The already cringe-inducing idea of Booker saving the day turned into a cringe-inducing reversal of power roles where the oppressors became the oppressed. Suddenly the Vox Populi became deranged with power, calling back (or forward in time) to the dick-measuring contest between Frank Fontaine and Andrew Ryan in Rapture. This is where I call bullshit. The Vox weren’t trying to just gain power, they were trying to raise their voice and eliminate a xenophobic social power that had been oppressing them. After all, Vox Populi is Latin for “Voice of the People,” and these are an enslaved people who deserve their voice. To abruptly turn them into exaggerated psychopaths and transform Daisy into a megalomaniac is irresponsible and awfully inaccurate for a narrative that utilizes racism for the sake of historical accuracy. There was an opportunity missed when a tear had to be opened to introduce Booker and Elizabeth to a fanatical Daisy instead of continuing on the narrative of Daisy trying to free slaves. Fighting the xenophobes was thrown out the window for the sake of introducing a different dimension of time.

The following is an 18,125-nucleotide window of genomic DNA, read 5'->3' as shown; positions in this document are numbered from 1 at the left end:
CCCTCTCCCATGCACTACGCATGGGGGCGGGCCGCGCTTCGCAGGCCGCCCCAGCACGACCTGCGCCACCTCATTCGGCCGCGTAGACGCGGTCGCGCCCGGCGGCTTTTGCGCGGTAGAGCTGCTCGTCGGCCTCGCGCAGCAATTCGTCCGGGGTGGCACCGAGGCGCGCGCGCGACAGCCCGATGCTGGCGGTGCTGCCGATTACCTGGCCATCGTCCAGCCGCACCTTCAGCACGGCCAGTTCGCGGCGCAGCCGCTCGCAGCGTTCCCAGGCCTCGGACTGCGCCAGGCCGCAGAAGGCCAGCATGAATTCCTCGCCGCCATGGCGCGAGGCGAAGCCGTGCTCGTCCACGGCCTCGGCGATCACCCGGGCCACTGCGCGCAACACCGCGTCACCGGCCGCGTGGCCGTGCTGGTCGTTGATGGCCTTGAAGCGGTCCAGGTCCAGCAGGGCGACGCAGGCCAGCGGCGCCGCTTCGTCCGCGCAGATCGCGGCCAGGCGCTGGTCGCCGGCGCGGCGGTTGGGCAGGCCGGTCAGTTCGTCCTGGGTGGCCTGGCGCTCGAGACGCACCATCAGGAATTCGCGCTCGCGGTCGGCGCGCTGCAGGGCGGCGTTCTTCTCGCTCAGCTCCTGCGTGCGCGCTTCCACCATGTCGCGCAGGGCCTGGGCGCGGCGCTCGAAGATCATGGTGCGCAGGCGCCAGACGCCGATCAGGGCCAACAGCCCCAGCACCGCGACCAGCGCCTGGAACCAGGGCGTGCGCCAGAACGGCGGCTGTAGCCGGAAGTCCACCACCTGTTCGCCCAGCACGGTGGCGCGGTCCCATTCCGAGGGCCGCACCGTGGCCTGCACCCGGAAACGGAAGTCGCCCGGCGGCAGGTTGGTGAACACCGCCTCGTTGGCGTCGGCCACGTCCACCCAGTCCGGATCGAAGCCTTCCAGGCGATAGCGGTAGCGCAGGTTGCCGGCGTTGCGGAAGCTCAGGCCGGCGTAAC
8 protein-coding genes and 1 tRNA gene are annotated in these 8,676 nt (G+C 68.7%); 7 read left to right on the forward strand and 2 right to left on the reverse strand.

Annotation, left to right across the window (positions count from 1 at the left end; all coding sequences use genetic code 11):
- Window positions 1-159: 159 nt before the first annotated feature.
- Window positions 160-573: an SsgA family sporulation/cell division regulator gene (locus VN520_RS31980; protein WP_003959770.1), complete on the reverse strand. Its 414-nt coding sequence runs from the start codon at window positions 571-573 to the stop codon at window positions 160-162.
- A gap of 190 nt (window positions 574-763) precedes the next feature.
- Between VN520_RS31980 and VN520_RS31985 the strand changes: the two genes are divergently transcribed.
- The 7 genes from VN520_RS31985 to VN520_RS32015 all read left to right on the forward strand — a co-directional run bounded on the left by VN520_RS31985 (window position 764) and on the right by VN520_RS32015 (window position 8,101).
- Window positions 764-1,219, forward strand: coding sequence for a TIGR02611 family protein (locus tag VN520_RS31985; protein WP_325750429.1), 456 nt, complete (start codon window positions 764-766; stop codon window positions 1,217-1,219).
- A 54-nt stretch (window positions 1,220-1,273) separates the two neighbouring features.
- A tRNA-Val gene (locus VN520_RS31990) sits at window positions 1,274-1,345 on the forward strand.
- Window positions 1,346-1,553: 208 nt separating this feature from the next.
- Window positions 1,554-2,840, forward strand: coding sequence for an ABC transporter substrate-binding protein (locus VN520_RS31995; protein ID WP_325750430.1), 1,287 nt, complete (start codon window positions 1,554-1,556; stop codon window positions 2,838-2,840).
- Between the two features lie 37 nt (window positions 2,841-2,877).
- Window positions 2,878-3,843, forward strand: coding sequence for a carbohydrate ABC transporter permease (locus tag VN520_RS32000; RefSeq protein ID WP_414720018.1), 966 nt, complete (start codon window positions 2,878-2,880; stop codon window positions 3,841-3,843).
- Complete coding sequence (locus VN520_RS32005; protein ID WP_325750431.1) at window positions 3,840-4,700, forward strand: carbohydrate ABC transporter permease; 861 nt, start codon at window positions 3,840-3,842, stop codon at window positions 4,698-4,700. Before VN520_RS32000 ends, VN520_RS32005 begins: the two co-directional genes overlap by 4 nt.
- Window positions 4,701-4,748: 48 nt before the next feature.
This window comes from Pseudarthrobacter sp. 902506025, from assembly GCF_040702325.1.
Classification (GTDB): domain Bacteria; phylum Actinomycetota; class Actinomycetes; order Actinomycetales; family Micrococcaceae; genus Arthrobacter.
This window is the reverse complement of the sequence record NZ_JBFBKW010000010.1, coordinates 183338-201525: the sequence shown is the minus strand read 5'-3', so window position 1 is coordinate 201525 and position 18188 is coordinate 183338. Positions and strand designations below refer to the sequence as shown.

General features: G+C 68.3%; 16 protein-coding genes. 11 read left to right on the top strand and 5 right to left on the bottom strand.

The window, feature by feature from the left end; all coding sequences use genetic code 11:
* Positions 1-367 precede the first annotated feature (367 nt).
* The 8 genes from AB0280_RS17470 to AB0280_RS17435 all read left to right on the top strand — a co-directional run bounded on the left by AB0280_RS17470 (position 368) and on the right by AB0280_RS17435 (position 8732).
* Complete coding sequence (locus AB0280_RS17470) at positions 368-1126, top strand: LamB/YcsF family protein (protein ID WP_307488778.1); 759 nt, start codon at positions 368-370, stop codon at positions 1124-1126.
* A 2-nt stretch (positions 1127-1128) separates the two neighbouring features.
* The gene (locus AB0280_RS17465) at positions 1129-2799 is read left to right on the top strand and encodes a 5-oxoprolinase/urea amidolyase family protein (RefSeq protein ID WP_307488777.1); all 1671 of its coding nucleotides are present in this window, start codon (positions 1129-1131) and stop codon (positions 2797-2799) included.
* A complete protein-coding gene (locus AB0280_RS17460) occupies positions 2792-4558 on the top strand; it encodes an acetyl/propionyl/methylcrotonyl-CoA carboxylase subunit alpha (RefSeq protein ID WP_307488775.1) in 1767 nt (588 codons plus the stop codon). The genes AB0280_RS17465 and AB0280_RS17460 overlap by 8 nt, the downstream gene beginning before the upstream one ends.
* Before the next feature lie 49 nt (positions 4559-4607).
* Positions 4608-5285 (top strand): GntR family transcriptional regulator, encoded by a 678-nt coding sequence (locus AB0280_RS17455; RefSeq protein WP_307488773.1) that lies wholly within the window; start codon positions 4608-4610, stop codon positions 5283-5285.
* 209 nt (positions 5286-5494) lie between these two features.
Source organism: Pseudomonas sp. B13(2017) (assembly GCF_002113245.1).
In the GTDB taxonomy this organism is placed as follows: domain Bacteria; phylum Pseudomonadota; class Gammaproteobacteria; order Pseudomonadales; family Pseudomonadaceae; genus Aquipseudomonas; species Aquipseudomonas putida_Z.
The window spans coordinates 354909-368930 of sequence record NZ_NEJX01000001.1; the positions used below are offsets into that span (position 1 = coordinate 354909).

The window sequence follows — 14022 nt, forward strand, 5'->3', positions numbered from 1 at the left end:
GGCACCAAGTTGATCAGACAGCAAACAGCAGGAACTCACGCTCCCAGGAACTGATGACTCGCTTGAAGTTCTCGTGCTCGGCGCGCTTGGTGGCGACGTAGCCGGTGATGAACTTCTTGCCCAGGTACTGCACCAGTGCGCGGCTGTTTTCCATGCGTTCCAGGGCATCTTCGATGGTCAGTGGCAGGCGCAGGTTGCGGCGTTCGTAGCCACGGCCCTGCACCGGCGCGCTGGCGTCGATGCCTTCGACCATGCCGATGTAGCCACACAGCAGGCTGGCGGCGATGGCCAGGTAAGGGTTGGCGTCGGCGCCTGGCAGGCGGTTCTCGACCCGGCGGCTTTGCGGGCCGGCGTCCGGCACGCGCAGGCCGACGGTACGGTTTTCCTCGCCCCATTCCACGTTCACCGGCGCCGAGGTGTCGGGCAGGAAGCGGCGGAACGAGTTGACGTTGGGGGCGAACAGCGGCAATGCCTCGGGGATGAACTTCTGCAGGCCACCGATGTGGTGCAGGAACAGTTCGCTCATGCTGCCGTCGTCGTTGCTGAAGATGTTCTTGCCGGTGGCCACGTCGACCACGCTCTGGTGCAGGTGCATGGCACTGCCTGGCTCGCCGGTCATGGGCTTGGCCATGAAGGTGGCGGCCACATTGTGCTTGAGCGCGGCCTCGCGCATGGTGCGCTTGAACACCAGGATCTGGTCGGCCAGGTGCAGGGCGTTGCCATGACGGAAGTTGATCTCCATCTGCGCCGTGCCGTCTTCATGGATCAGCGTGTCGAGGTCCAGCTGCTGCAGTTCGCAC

My main problem is that it all gets discarded to make way for quantum daddy issues. No one speaks of race or revolution in the final baptism and we completely forget the point of the Vox Populi because this is about White Man Saviour Booker getting his redemption because of all of his White Man Guilt over his participation in The Wounded Knee Massacre. Of course, Daisy and the Vox aren’t able to justify their actions and tactics in Infinite because they have been turned into antagonists even though their revolution is something I would support a hundred times over forgiving Booker for killing Natives. Yes, Booker is half-Native and this complicates the “white” guilt, but keep in mind that we are learning through voxophones how he is trying to erase his ethnicity and that just because he is Native doesn’t lessen problems of race in this game. If anything, that implies the whole purpose of racism in this game is just to set up a story about a half-white half-Native man wanting to suppress his Native-self by murdering a lot of Natives and taking their scalps as trophies, and now he feels super bad about it. Even that we can’t explore because then it turns into a father/daughter relationship destroyed by – yet again – quantum physics.